-If you stand in the baby toy aisle for thirty minutes, texting your friend about qualifications for the perfect toy to help a toddler start catching up on two years’ worth of deficient sensory experiences and motor skill development (that also happens to be small, lightweight, and easy to pack), you might be adopting internationally.
What have you done this week that could be added to the list? Please tell me I’m not the only one who has done these things!
All of my kids are in the middle of growth spurts. They are eating and sleeping more than usual. Today, a sweet friend gave us these shirts they had bought for us in China, to celebrate us getting our LOA/RA/LSC. The kids LOVE them, and so do I. My mama heart is clinging to my littler two’s littleness lately – my younger son starts Kinder next year, and my daughter turns 3 soon. Neither of them is teeny tiny anymore! They’ve had such a sweet three years home alone together, and they’re the best of friends. Soon, we’ll be bringing home Fu Mei, and soon after that, he’ll start school. I’m both eager and anxious to see how the relationship dynamics will all shift.
Do not be anxious about anything, but in everything, through prayer and petition with thanksgiving, let your requests be made known to God. Philippians 4:6
We still can’t share details about our daughter’s special need, but I’ll tell you that it falls under the category of “limb differences.” She will probably have a few surgeries after she’s home with us, but she will always have a visible disability. The medical professionals we have spoken with assure us that she will be able to adapt and do anything that she wants to do in her life. Honestly, we’re less worried about any possible physical limitations than we are about her attachment and emotional development. Those will be the primary focus upon returning home, and will keep us all very busy for a while.
But, twice since receiving her referral, I have witnessed children saying hurtful things about other children with visible disabilities. Both times, I wanted to cry – both for the child it happened to, and for my own sweet one in China. I worry about adults asking inappropriate questions and making inappropriate statements, and I worry about children being mean. Of course, we expect inquisitive comments, and we especially know that young children are curious and don’t intend to be hurtful – that is really not what I’m talking about. I’m talking about when they’re old enough to be deliberately mean. I’m hoping we’ll still be at our sweet charter school that has such a family-feel, and where her older brothers and sister will be close by to defend her, if needed. I’ve also heard from other families with kids with limb differences that the child’s circle of friends is usually fiercely protective, and that the child gets good at brushing it off. We think she’s gorgeous and perfect the way that God made her, and pray that our families and close friends will feel that way, too.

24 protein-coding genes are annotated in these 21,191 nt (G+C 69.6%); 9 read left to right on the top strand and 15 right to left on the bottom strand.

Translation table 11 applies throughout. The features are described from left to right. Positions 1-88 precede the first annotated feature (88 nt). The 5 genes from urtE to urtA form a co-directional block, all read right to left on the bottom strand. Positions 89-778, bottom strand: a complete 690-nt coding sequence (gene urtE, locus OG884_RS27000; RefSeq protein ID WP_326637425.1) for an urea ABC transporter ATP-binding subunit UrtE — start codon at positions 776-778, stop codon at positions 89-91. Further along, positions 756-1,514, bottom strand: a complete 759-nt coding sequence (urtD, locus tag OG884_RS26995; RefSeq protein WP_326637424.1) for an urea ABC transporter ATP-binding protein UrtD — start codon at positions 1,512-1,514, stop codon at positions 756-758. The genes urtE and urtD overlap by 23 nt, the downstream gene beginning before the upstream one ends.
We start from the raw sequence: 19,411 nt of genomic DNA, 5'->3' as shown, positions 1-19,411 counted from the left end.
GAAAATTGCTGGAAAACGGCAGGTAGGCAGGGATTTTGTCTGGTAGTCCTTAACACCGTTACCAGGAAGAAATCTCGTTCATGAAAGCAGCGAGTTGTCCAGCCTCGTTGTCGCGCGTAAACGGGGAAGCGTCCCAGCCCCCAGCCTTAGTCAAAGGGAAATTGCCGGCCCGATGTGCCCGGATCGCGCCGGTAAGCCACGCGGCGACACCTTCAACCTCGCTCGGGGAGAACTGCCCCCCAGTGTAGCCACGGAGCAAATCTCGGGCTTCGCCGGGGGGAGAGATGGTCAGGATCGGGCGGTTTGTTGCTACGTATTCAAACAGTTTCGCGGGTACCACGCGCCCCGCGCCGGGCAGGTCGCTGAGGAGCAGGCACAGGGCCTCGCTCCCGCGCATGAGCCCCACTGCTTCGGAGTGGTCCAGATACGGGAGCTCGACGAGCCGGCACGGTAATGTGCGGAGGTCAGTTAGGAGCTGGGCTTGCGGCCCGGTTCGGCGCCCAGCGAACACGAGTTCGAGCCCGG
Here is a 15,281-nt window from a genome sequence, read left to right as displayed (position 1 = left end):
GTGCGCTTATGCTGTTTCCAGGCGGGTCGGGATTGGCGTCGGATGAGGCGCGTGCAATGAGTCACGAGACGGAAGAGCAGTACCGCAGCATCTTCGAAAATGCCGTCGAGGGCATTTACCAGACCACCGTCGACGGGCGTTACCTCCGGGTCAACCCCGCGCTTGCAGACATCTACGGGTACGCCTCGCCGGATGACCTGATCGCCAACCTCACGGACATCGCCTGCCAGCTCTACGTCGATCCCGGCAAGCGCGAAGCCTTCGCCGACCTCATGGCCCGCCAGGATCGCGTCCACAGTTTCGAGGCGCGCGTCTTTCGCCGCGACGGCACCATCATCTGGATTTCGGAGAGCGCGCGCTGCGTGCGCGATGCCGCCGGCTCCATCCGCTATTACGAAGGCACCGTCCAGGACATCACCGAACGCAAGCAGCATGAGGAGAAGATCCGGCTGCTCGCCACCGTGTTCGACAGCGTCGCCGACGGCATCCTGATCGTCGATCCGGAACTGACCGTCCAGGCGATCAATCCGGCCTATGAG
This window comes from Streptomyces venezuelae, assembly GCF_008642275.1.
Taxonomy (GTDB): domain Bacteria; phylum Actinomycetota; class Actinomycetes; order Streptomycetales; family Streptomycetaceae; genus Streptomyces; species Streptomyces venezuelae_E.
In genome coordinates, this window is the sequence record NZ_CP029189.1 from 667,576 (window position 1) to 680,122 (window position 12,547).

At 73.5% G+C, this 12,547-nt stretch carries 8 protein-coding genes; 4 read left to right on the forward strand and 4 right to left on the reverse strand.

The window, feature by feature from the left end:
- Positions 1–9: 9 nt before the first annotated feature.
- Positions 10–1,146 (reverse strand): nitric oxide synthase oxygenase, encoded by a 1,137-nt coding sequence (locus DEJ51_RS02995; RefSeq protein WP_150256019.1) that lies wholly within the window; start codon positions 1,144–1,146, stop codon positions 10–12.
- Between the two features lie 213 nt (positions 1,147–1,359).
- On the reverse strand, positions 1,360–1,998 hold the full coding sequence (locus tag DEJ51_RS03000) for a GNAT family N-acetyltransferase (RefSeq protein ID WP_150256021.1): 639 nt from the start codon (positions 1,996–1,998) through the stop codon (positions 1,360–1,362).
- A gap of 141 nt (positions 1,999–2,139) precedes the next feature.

I already feel the heavy burden of responsibility on my shoulders of teaching her and the bigger kids appropriate responses. I will have a little bit of time to practice answering before she can understand me and process what I’m saying, but the three older kids will be carefully watching and listening from the very moment that she’s in the US. I feel like I can’t mess it up even once. I talked about it with a good friend, and expressed by concern that I’ll just fall apart early on if someone says something really hurtful. She said, “Well, I sort of think that would be an appropriate response. I guess maybe they’d learn to think before they speak the next time.” That gave me a little freedom to let the expectation of perfection go a little bit, but it still weighs heavily. I’m praying I’ll be able to educate with grace and love when needed, while setting a polite but firm boundary when that is what’s called for.
Anyone reading have experience with this? Want to weigh in?
PS – The yellow onesie underneath the black one has her monogram! I can’t wait to show it to you. Both of them are beautiful, and were purchased for a very good price HERE.
His favorite part of feeding the ducks is eating the bread.
He’s so quirky and silly and fun.
He’s so affectionate and sensitive and loving.
He has been working so hard at being brave and trying new things.
He makes me laugh every day.
He makes every day interesting and exciting and new.
He’s about to turn 5, and it’s breaking his mama’s heart a little bit.
He promised me he’ll still be little when he’s 5.
Being his mom is amazing.
It was definitely one of those days. I tried to cram in too much fun, and we all paid for it. Someday, maybe I’ll learn.
As I tried to round up my kids to go from one play date to another, my middle little one didn’t come when I called him. I called him again, and he didn’t come. I called him more sternly, and he finally sauntered over.
I said, “C, let’s practice. Go back over there.” He did. I called him. He yelled, “Yes, ma’am!” and came over. We practiced again. And again.
It was just a normal, everyday mom-of-a-preschooler moment. I wasn’t extra patient or loving or kind or creative or sweet.
But a mom, standing near by watched us. She had several little ones of her own. She said, “Good job, C!” and then…
“Good job, mom.”
I almost burst into tears.
As moms, we don’t get a lot of recognition. Infants don’t coo, “Thank you ever so much for changing my diaper!” Toddlers don’t exclaim, “I was so impressed with the consistency of that mac & cheese!” Generally, the things we do are only noticed if we don’t manage to get them done. That was really one of the hardest things about the transition to being a stay-at-home-mom for me. No more good evaluations, no more positive and encouraging emails from the boss, and no more bonuses or accolades for great work. If the kids are clean and fed, you actually did your hair and wore makeup, you did some sort of craft or learning activity, healthy dinner is on the table, and the house is clean when your husband gets home – your reward is that you get to do it again tomorrow.
And it is a reward. I know that. I am so thankful that I get to stay home, and I love serving my family.
But today reminded me that I need to choose to be more deliberate about encouraging and building up the moms I see every day. How much better would motherhood be if we were all telling someone, “Good job, mom!” every day?
“Therefore, encourage one another and build each other up…”
1 Thessalonians 5:11
Is finally feeling better after the “24-hour VBS stomach bug” stuck with her for more than 5 days. We went to a West African Drum & Dance performance, and she wanted to sit quietly on my lap and just take it all in. The only times she got up were to find a snack (apple) and to dig in my purse to find this paper and pen to draw. She’s such a sweet mix of being totally independent and totally a Mommy’s girl. I love it. I wish I could just bottle her the age she is now. I think this is my favorite, favorite age.